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Old 11-15-2015, 02:00 PM
 
Location: Chapel Hill, N.C.
36,434 posts, read 41,608,566 times
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I have some gorgeous ivory jewelry---bracelets, earrings, pendants etc which I inherited from an aunt probably 40 years ago and she got it after WWII when she was in Japan.

I wore in many years ago but have no desire to wear it now.
I am wondering if
1) is it illegal to try to sell it?
2) would jewelry stores be interested?
3) Is anybody in the states wearing ivory jewelry now?

I have 3 daughters but none of them are interested in jewelry of any kind.
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Old 11-15-2015, 02:22 PM
 
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It's not illegal to sell antique ivory. Specialty jewelry collectors and stores would be very interested in those antique ivory pieces, just do some online searching.
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Old 11-15-2015, 02:28 PM
 
Location: State of Transition
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I wear ivory. It's entirely possible that the "Japanese" ivory is legal ivory; studies done by government officials in Siberia have shown that most of the ivory being sold in Hong Kong and Taiwan at the time (90's), was from mammoth tusk, and therefore, legal to sell internationally, Some of Russia's regions have clamped down on illegal mammoth-tusk-taking since then (they're trying to control the market so that they, not some poachers, benefit from the proceeds). The ivory I bought in Taiwan in the 80's, which I thought was elephant ivory at the time, is actually mammoth. So you could have someone who knows how to tell the difference evaluate it. But since it's antique ivory and came into the US legally, that's not necessary. It would just be interesting to know, that's all.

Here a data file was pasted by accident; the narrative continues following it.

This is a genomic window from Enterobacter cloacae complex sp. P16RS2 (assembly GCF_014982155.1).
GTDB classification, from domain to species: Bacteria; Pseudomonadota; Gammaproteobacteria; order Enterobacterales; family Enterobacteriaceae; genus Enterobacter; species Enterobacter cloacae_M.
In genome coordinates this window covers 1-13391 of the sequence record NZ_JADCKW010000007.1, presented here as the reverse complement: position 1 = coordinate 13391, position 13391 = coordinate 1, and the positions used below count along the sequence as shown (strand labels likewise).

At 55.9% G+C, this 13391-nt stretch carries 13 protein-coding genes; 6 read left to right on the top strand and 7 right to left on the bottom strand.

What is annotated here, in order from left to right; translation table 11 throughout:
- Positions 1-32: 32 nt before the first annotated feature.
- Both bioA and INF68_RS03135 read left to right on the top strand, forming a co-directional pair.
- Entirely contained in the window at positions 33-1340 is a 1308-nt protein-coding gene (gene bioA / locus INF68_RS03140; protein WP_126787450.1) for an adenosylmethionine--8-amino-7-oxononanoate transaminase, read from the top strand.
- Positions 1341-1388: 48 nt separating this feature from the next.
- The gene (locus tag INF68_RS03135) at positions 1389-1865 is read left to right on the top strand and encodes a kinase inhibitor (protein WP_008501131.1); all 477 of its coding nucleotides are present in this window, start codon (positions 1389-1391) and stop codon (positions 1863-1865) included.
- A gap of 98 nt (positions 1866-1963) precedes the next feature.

P.S. Ivory yellows over time. If you're going to sell it, do it while it still looks fresh enough.
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Old 11-15-2015, 08:34 PM
 
Location: Chapel Hill, N.C.
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Quote:
Originally Posted by Ruth4Truth View Post
I wear ivory. It's entirely possible that the "Japanese" ivory is legal ivory; studies done by government officials in Siberia have shown that most of the ivory being sold in Hong Kong and Taiwan at the time (90's), was from mammoth tusk, and therefore, legal to sell internationally, Some of Russia's regions have clamped down on illegal mammoth-tusk-taking since then (they're trying to control the market so that they, not some poachers, benefit from the proceeds). The ivory I bought in Taiwan in the 80's, which I thought was elephant ivory at the time, is actually mammoth. So you could have someone who knows how to tell the difference evaluate it. But since it's antique ivory and came into the US legally, that's not necessary. It would just be interesting to know, that's all.

P.S. Ivory yellows over time. If you're going to sell it, do it while it still looks fresh enough.
But that doesn't make sense. Of course if it's antique it will be somewhat yellow. This was brought home from Japan in the 40's and god only knows how old it was when it was purchased. would think the yellow cast would be a way to verify it really is antique jewelry, right?
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Old 11-16-2015, 01:34 PM
 
Location: Raleigh